Any route number display shall be capable of displaying the following:

I. Characters of not less than 200mm in height on the front and rear of the vehicle and not less than 70mm in height on the side of the vehicle,

II.Characters that contrast with the display background,

III.Characters that are provided with a means of illumination, and

IV.Not less than three characters.

Any destination display shall be capable of displaying the following:

I.Characters of not less than 125mm in height when fitted to the front of a vehicle and not less than 70mm in height when fitted to the side of a vehicle,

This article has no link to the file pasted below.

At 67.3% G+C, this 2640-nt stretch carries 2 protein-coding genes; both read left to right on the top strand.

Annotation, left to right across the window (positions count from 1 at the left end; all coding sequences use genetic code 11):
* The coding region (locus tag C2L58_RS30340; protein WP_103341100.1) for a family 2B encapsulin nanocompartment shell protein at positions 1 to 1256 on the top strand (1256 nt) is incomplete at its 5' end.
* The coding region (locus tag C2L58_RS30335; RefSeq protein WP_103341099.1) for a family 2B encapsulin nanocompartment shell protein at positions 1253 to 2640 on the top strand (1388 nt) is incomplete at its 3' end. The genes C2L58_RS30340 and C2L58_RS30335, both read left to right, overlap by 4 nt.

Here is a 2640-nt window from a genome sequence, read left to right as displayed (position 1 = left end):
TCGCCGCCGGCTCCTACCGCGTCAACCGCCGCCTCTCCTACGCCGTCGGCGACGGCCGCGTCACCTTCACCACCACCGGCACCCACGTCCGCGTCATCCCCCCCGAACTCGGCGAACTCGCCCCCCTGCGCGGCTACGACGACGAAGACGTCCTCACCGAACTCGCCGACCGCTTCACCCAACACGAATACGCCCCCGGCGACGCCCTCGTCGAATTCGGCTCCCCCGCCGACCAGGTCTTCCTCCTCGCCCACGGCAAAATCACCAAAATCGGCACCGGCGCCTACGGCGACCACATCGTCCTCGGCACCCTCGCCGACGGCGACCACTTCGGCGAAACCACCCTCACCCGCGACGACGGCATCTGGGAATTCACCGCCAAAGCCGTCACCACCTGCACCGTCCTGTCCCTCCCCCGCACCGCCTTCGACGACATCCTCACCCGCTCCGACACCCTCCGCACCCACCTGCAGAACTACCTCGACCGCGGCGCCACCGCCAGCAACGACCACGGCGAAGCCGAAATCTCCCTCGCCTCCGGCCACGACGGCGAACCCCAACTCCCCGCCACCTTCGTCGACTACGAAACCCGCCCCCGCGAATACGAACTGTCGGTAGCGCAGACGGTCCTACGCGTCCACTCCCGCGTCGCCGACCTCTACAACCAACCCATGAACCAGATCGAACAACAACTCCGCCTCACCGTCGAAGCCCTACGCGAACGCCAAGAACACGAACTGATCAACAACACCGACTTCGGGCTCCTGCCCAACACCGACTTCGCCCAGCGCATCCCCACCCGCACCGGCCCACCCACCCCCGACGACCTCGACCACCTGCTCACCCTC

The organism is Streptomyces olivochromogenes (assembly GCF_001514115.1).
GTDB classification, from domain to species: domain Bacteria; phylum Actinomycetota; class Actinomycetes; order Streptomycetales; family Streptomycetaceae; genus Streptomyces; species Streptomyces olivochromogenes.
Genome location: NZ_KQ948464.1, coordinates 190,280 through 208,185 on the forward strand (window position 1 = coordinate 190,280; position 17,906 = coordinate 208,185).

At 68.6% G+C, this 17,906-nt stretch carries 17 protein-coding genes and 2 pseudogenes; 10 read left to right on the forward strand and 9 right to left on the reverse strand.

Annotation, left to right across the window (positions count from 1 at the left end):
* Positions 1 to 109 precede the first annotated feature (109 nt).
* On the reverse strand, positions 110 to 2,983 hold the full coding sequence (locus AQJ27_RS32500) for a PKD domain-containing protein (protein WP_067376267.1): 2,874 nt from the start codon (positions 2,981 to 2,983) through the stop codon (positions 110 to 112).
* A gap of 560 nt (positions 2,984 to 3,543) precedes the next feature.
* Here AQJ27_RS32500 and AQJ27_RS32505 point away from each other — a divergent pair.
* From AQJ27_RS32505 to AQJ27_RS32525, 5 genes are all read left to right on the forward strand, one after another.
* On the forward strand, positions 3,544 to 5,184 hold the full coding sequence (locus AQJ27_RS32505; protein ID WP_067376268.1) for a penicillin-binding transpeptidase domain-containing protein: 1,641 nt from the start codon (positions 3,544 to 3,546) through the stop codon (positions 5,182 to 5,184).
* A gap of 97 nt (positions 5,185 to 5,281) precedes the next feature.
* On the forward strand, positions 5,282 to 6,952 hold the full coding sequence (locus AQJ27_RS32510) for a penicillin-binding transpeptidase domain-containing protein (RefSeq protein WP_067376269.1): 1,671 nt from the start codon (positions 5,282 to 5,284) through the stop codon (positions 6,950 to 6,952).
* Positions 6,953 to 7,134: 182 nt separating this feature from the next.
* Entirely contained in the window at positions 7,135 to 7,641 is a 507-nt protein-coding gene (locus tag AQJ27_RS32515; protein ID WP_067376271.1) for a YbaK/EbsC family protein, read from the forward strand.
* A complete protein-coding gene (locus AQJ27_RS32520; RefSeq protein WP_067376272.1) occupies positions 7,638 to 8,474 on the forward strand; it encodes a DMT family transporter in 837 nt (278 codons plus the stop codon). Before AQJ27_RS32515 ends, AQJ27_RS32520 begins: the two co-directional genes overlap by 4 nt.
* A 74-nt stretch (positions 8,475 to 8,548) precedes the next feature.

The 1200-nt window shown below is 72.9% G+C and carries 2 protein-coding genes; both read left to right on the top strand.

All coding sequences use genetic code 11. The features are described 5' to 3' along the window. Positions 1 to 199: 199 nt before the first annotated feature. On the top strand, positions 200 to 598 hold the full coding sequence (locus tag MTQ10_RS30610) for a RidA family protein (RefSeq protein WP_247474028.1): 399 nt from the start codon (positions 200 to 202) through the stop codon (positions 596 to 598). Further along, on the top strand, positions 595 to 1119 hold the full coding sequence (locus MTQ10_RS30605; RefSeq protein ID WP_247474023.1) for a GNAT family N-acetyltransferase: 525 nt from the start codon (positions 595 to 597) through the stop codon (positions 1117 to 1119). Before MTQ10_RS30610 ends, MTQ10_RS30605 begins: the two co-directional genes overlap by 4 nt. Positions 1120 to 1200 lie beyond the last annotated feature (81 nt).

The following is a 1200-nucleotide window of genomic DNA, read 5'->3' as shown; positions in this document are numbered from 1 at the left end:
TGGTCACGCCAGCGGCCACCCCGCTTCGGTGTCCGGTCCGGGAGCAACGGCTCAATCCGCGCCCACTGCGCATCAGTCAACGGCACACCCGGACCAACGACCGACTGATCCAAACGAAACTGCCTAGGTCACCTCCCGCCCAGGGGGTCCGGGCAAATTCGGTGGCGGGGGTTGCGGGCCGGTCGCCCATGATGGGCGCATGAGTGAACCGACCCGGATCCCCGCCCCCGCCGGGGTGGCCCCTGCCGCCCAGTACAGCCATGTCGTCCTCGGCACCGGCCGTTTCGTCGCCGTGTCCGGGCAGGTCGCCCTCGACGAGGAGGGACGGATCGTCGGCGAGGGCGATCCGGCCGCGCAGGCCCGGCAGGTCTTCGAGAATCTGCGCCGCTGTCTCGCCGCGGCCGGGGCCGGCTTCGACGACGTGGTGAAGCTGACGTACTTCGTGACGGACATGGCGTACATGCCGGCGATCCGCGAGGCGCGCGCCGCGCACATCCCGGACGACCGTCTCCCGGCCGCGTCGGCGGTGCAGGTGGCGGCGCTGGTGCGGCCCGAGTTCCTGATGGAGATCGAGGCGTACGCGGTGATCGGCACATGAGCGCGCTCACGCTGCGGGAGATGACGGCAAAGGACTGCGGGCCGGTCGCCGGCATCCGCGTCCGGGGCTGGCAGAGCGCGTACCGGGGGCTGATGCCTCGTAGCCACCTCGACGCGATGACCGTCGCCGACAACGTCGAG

II.Characters that contrast with the display background,

III.Characters that are provided with a means of illumination,

IV.Not less than fifteen characters, and

V.White or bright yellow lettering on a black background is most clearly visible.

VI.LED/LCD or other electronically generated characters should only be used if they can offer the same clarity, both night and day, as a conventional roller blind display.

VII. Destination information shall not be written in capital letters only. The use of both upper and lower case text helps ensure that words that are not completely clear and legible to people with a degree of vision impairment or learning disability, are still identifiable through shape recognition of the word.